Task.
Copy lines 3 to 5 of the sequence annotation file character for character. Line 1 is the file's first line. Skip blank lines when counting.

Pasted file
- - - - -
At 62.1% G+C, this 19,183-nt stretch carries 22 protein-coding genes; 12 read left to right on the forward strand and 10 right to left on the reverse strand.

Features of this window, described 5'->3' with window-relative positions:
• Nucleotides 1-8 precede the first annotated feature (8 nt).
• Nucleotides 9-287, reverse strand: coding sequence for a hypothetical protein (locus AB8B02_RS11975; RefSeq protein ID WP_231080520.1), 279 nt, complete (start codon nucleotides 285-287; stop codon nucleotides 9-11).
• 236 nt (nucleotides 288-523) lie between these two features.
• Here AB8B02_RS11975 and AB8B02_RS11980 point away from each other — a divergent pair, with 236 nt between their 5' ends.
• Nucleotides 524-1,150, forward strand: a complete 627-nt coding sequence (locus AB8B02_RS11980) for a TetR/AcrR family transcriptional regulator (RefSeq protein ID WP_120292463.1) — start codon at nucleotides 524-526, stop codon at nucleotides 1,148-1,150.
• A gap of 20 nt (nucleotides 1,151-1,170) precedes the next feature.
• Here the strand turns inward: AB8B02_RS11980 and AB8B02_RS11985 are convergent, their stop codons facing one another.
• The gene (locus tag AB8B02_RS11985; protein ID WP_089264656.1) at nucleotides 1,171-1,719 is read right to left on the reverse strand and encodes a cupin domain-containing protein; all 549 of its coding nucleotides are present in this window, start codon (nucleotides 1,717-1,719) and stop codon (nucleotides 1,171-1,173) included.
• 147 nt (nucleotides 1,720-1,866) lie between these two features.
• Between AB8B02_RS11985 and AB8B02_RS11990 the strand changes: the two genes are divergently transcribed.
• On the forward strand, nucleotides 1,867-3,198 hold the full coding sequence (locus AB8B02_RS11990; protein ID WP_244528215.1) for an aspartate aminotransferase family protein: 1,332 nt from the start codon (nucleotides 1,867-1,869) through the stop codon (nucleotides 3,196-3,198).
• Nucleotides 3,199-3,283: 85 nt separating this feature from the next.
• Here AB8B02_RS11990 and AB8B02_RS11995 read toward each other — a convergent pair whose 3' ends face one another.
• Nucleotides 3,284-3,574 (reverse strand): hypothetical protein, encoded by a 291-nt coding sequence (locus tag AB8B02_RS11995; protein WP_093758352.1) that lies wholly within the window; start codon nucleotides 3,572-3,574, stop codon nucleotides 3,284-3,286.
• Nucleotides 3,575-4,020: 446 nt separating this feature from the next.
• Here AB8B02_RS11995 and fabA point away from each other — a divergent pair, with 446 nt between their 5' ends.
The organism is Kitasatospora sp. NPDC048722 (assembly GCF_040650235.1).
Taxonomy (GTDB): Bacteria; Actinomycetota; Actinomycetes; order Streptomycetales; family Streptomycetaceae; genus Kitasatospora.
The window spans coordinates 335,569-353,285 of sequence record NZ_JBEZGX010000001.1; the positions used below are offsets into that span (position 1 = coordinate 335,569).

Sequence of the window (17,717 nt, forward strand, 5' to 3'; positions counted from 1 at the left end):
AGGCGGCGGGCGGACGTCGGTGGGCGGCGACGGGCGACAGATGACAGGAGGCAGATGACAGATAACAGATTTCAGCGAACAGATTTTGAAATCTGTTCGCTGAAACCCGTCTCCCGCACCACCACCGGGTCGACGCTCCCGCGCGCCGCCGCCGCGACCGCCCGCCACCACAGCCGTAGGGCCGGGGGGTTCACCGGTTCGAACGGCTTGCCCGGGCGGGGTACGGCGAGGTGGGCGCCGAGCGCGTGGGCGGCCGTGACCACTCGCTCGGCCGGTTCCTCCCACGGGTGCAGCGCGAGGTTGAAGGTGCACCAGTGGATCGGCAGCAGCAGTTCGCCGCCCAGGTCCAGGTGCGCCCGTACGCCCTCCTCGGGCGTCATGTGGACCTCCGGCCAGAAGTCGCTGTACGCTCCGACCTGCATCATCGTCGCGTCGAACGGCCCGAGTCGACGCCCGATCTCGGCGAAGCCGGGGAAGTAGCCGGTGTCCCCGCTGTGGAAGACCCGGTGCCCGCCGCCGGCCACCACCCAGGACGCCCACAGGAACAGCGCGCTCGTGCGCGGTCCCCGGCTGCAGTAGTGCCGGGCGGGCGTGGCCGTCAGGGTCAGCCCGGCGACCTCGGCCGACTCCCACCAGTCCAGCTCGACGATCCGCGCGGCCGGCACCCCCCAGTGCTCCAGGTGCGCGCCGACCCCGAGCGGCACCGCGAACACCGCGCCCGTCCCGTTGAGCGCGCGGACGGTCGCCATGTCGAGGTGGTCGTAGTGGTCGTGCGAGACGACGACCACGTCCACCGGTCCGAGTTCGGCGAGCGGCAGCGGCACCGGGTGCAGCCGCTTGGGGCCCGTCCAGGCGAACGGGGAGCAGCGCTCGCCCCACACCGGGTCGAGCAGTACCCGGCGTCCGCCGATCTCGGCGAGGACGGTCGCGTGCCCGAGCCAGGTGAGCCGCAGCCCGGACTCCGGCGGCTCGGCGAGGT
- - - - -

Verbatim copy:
• Nucleotides 1-8 precede the first annotated feature (8 nt).
• Nucleotides 9-287, reverse strand: coding sequence for a hypothetical protein (locus AB8B02_RS11975; RefSeq protein ID WP_231080520.1), 279 nt, complete (start codon nucleotides 285-287; stop codon nucleotides 9-11).
• 236 nt (nucleotides 288-523) lie between these two features.